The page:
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The Story Behind act'ble & Sophia Lindner's Mission to Revolutionize the Centuries-Old Pointe Shoe

Interview with act'ble's Designer & Founder, Sophia Lindner

"We strive to create better solutions; solutions that grow and enhance a dancer’s ability to perform."

Photo courtesy of act'ble

A former ballet dancer turned designer and act'ble founder, Sophia Lindner has her sights on a pointe shoe revolution. With expertise in industrial design and product design, Sophia has applied her extensive knowledge into revolutionizing the new act’pointe, which enhances performance, backed by science, sports research, and the best-in-class design. With a mission to enable dancers to make a difference in their performance and life, under Sophia’s direction, act'ble is reshaping the future of dance.

Do you recall your first pointe shoe experience?

Sophia Lindner: First of all, it was very exciting! I think the first pointe shoe experience is one of the highlight events you aim for when you dance ballet. I remember that magical moment of trying my first pair; the incredible ability to extend my range of movement en pointe. However, at the same time, it was also the complete opposite: it hurt and felt super unnatural. But as a dancer, you don't question this. You think: It has to be like this.

Having danced 14 years of ballet yourself, when did the inspiration come to redesign and reinvent the centuries-old pointe shoe?

Sophia: As a designer, your eyes are taught to identify problems and create solutions for them, which was what happened during my design studies. It became clear that there is a REAL problem with pointe shoes. When you spend all your time looking at new developments and technologies, it's astounding that the pointe shoe is still so limited in terms of health and performance. There is a beautiful reason why dancers accept all the pain and the health risks they are going through: their absolute passion. But it shouldn’t end up destroying their bodies and feet. I thought it was time to reinvent the pointe shoe and move it in a sustainable direction.

Did you have a negative pointe shoe experience or injury that inspired you to create a different functioning shoe?

Sophia: Yes, of course. If you observe the pointe shoe anatomy, it's evident that the existing shoe can not work in synergy with the foot. Every problem has a reason, which is why we have completely rethought the shoe and its anatomy to create a shoe that adapts to the foot and not the other way around.

Ballet prides itself on conservatism and tradition. In what ways do you think it holds the industry back from new innovations?

Sophia: I understand the value of tradition; how it should be rooted in the dance form itself, not necessarily anchored in a shoe, developed and using the capabilities and technologies of many centuries ago. To gain respect and inspire the next generations, you have to be open to new things, such as always finding the best possible treatment to expand performance and movement possibilities. To me, that doesn't mean destroying traditions. It means taking ballet to the next level to gain credit and respect from other industries; that is what we at act'ble are currently experiencing. We have to build a bridge between the dance world and the world outside of dance. During these last years, we have won numerous awards and got in touch with scientists and experts in medical and manufacturing high-level performance shoes and so on. It happened very often that these experts did not know much about ballet; however, as soon as we told them about the iconic aesthetic and the athleticism of dance, they were more than impressed, developed respect, and wanted to be a part of our journey.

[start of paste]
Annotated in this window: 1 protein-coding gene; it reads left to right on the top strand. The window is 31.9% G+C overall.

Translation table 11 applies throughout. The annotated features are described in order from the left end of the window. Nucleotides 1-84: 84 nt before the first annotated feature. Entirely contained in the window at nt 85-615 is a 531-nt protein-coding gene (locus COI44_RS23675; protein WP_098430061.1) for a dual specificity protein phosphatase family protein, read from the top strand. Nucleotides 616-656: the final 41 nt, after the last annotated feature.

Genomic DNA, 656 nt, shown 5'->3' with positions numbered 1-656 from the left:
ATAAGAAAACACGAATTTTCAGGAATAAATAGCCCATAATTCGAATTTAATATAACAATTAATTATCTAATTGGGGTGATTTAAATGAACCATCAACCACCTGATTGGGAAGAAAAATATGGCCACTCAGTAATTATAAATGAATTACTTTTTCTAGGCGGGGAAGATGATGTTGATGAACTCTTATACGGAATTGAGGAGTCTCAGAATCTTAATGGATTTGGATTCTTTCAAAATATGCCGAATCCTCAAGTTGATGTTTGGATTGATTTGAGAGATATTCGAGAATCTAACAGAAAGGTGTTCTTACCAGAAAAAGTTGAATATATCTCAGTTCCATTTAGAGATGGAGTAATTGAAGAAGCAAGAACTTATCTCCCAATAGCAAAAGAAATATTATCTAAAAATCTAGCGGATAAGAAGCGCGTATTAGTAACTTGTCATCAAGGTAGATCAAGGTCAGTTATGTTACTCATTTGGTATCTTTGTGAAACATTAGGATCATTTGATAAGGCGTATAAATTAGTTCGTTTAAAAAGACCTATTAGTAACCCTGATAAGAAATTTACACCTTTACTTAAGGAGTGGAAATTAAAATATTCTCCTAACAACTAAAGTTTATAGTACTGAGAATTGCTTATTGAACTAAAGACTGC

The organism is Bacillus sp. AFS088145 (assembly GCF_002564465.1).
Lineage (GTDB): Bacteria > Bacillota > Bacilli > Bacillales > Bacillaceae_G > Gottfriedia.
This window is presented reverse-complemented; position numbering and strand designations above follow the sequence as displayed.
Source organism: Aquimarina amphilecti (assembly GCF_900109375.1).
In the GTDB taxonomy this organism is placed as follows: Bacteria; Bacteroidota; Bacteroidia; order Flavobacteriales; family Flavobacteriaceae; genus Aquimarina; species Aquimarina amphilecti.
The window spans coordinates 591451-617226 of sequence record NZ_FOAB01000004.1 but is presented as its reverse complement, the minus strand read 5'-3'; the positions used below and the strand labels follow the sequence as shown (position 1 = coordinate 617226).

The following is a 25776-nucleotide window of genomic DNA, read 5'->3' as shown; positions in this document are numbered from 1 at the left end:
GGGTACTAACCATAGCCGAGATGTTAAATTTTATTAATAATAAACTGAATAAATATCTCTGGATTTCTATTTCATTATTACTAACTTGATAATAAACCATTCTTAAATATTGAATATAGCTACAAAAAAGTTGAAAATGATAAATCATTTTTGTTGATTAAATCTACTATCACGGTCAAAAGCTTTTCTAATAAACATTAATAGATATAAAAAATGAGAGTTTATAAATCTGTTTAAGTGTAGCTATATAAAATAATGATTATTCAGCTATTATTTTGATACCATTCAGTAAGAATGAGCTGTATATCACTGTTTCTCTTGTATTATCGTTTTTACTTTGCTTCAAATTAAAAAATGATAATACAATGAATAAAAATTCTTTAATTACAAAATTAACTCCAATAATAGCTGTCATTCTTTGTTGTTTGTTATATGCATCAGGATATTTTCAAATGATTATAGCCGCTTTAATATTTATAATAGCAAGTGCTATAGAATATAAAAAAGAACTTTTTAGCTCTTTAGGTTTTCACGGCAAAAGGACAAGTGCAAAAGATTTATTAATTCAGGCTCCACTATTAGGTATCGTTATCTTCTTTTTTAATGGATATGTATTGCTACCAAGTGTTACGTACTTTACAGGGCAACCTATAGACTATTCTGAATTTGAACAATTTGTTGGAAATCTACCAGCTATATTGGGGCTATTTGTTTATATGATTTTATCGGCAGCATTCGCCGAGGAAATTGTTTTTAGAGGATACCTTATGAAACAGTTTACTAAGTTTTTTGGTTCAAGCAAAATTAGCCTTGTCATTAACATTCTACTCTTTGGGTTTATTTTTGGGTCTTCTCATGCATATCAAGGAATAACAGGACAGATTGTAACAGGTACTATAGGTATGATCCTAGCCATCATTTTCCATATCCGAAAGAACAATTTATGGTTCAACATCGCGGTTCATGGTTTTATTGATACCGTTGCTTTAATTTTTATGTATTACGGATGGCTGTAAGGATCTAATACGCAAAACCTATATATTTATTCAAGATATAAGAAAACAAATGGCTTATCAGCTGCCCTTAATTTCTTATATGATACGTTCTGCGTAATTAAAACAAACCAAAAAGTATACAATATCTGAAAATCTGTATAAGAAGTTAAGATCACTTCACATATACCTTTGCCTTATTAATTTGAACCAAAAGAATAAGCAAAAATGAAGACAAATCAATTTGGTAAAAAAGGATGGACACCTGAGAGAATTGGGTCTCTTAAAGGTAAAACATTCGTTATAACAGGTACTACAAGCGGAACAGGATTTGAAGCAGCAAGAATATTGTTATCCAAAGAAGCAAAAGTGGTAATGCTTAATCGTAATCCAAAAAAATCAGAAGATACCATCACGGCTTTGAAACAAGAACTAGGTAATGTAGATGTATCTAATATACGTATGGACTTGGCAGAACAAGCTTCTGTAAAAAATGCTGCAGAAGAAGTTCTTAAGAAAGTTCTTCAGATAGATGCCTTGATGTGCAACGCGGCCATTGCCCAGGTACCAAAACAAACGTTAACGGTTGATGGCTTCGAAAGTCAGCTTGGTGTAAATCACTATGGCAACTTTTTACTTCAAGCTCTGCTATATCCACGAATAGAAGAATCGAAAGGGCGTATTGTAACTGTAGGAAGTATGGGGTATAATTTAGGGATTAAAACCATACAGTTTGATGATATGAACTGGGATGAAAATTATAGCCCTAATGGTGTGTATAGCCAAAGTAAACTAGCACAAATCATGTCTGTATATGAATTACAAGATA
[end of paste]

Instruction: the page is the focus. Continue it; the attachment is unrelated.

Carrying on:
Why do you think there is so much reluctance to challenge the status quo in ballet?

Sophia: It's a good question because it has always been done this way for such a long time. The more time goes by, the more the mindset normalizes itself and the more difficult it becomes to question the status quo.

It’s quite a drastic switch from ballet to industrial design. What is it about design that draws your appeal?

Sophia: Doing what I do now melts two of my biggest passions together: ballet and design. The human body and the movements that it can express have always been an enormous inspiration to me. This topic has always been the basis for my design projects. And I think the human body represents an understanding of proportions and ratios that shapes our aesthetic perception. So having danced ballet for 14 years educated me in that. Movement generates emotions, and great design should achieve the same. Good design can enable quality of life, such as moving things in a more sustainable direction while creating value is a great motivation to me.

In your bachelor thesis, you created the act’pointe prototype (then called React), planting the seed for a revolutionary product and company. Was developing a new pointe shoe the end-plan?

Sophia: At the time, it was a project of the heart; I didn't aim to put it on the market. However, due to the number of positive feedback and motivational messages from dancers, dance medicine experts, and choreographers, it was clear that it had potential. I had to pursue it and develop the project into a viable product for a dancer.

You have an impressive resume. You have maneuvered from product design, architecture, 3D, and prototyping to Audi as an industrial designer intern. It seems like you were carefully selecting and refining the skills you needed to create act’ble. Why was gaining insight and expertise into these specific areas important to the development of the shoe?